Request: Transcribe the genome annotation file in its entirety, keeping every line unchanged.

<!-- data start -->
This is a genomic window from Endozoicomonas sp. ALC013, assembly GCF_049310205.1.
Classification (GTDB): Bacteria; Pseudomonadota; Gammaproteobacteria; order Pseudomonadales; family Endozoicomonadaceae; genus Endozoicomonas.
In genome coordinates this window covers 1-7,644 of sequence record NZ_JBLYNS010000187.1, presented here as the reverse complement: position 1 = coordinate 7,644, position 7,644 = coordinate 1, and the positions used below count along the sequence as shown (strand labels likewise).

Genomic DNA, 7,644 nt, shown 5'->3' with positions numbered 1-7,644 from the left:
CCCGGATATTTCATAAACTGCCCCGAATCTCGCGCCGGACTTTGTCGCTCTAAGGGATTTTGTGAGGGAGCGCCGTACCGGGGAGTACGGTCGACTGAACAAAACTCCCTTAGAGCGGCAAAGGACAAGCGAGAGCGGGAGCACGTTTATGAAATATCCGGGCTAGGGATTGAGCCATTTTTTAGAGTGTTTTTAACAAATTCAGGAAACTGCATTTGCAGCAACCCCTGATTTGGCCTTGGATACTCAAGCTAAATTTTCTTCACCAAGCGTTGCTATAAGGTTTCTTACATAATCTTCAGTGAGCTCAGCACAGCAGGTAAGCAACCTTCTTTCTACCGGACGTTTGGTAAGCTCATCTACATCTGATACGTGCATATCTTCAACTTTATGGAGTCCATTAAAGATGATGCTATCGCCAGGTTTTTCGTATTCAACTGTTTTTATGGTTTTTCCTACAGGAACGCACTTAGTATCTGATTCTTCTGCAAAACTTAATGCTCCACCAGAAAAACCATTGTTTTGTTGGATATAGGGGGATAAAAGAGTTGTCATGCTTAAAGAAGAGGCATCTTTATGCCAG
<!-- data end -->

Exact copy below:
This is a genomic window from Endozoicomonas sp. ALC013, assembly GCF_049310205.1.
Classification (GTDB): Bacteria; Pseudomonadota; Gammaproteobacteria; order Pseudomonadales; family Endozoicomonadaceae; genus Endozoicomonas.
In genome coordinates this window covers 1-7,644 of sequence record NZ_JBLYNS010000187.1, presented here as the reverse complement: position 1 = coordinate 7,644, position 7,644 = coordinate 1, and the positions used below count along the sequence as shown (strand labels likewise).

Genomic DNA, 7,644 nt, shown 5'->3' with positions numbered 1-7,644 from the left:
CCCGGATATTTCATAAACTGCCCCGAATCTCGCGCCGGACTTTGTCGCTCTAAGGGATTTTGTGAGGGAGCGCCGTACCGGGGAGTACGGTCGACTGAACAAAACTCCCTTAGAGCGGCAAAGGACAAGCGAGAGCGGGAGCACGTTTATGAAATATCCGGGCTAGGGATTGAGCCATTTTTTAGAGTGTTTTTAACAAATTCAGGAAACTGCATTTGCAGCAACCCCTGATTTGGCCTTGGATACTCAAGCTAAATTTTCTTCACCAAGCGTTGCTATAAGGTTTCTTACATAATCTTCAGTGAGCTCAGCACAGCAGGTAAGCAACCTTCTTTCTACCGGACGTTTGGTAAGCTCATCTACATCTGATACGTGCATATCTTCAACTTTATGGAGTCCATTAAAGATGATGCTATCGCCAGGTTTTTCGTATTCAACTGTTTTTATGGTTTTTCCTACAGGAACGCACTTAGTATCTGATTCTTCTGCAAAACTTAATGCTCCACCAGAAAAACCATTGTTTTGTTGGATATAGGGGGATAAAAGAGTTGTCATGCTTAAAGAAGAGGCATCTTTATGCCAG